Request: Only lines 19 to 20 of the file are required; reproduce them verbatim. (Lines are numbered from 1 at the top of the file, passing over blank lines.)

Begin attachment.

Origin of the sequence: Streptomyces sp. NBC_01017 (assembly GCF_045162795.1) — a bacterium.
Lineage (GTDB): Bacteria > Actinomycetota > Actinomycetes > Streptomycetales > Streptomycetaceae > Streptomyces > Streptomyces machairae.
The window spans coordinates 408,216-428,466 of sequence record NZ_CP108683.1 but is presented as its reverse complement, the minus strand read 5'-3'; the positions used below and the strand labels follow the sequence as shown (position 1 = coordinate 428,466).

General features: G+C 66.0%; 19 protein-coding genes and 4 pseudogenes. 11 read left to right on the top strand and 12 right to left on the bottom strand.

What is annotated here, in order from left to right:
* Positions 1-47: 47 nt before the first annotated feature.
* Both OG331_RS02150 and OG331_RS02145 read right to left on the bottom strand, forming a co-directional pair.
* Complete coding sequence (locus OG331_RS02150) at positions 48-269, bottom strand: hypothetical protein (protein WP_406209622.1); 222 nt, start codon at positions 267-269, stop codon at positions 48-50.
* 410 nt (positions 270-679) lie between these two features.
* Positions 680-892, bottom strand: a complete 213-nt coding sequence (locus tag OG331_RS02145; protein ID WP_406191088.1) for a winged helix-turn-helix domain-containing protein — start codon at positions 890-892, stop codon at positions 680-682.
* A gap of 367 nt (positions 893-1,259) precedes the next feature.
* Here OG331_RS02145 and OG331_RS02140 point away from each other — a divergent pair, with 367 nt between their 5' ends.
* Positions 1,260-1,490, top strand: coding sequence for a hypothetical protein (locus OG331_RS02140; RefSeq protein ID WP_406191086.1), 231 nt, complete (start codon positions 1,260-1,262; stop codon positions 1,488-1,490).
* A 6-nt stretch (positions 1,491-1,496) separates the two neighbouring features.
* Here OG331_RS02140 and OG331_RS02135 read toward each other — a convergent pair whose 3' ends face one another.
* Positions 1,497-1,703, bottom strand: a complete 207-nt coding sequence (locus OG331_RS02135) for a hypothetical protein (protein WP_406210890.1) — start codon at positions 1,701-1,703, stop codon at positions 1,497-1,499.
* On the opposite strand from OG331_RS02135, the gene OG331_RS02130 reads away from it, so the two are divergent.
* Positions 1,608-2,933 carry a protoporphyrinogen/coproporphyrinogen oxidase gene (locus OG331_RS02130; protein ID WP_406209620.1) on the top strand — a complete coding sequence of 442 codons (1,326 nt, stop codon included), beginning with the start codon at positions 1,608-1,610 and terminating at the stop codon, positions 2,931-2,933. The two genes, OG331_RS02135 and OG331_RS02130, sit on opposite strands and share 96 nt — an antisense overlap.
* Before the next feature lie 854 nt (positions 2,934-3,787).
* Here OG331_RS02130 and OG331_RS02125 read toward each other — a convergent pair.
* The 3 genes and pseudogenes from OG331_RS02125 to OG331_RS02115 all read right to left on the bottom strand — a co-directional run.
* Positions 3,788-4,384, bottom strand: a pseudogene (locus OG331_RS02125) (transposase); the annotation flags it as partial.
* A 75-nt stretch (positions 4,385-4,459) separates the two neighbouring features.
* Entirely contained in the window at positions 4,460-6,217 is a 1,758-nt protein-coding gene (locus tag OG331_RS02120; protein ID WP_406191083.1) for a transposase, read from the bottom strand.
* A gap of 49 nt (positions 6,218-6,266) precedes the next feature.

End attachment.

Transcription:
* Before the next feature lie 854 nt (positions 2,934-3,787).
* Here OG331_RS02130 and OG331_RS02125 read toward each other — a convergent pair.